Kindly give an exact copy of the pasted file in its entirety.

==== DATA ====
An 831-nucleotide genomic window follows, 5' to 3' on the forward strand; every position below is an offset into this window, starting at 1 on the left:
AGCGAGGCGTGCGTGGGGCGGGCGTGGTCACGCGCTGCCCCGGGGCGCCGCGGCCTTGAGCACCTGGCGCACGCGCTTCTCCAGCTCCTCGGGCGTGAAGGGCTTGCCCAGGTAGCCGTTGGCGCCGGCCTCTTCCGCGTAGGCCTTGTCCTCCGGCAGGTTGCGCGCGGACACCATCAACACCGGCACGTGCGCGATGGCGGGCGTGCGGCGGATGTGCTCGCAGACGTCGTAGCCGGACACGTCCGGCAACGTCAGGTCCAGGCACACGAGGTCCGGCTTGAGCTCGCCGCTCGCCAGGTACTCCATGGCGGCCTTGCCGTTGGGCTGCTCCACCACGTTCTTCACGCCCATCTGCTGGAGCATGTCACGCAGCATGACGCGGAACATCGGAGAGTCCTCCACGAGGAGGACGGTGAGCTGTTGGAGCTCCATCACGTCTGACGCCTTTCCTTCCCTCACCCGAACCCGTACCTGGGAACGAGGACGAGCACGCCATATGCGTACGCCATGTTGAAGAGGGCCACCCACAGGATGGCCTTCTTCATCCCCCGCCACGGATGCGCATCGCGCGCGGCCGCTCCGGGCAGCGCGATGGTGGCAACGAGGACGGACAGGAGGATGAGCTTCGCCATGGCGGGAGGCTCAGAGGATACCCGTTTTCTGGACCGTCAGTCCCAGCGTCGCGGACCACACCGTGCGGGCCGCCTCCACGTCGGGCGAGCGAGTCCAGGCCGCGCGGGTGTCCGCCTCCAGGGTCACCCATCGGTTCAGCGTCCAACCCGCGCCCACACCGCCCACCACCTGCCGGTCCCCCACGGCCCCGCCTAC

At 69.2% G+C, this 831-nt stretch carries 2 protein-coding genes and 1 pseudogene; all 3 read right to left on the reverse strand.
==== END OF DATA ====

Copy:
An 831-nucleotide genomic window follows, 5' to 3' on the forward strand; every position below is an offset into this window, starting at 1 on the left:
AGCGAGGCGTGCGTGGGGCGGGCGTGGTCACGCGCTGCCCCGGGGCGCCGCGGCCTTGAGCACCTGGCGCACGCGCTTCTCCAGCTCCTCGGGCGTGAAGGGCTTGCCCAGGTAGCCGTTGGCGCCGGCCTCTTCCGCGTAGGCCTTGTCCTCCGGCAGGTTGCGCGCGGACACCATCAACACCGGCACGTGCGCGATGGCGGGCGTGCGGCGGATGTGCTCGCAGACGTCGTAGCCGGACACGTCCGGCAACGTCAGGTCCAGGCACACGAGGTCCGGCTTGAGCTCGCCGCTCGCCAGGTACTCCATGGCGGCCTTGCCGTTGGGCTGCTCCACCACGTTCTTCACGCCCATCTGCTGGAGCATGTCACGCAGCATGACGCGGAACATCGGAGAGTCCTCCACGAGGAGGACGGTGAGCTGTTGGAGCTCCATCACGTCTGACGCCTTTCCTTCCCTCACCCGAACCCGTACCTGGGAACGAGGACGAGCACGCCATATGCGTACGCCATGTTGAAGAGGGCCACCCACAGGATGGCCTTCTTCATCCCCCGCCACGGATGCGCATCGCGCGCGGCCGCTCCGGGCAGCGCGATGGTGGCAACGAGGACGGACAGGAGGATGAGCTTCGCCATGGCGGGAGGCTCAGAGGATACCCGTTTTCTGGACCGTCAGTCCCAGCGTCGCGGACCACACCGTGCGGGCCGCCTCCACGTCGGGCGAGCGAGTCCAGGCCGCGCGGGTGTCCGCCTCCAGGGTCACCCATCGGTTCAGCGTCCAACCCGCGCCCACACCGCCCACCACCTGCCGGTCCCCCACGGCCCCGCCTAC

At 69.2% G+C, this 831-nt stretch carries 2 protein-coding genes and 1 pseudogene; all 3 read right to left on the reverse strand.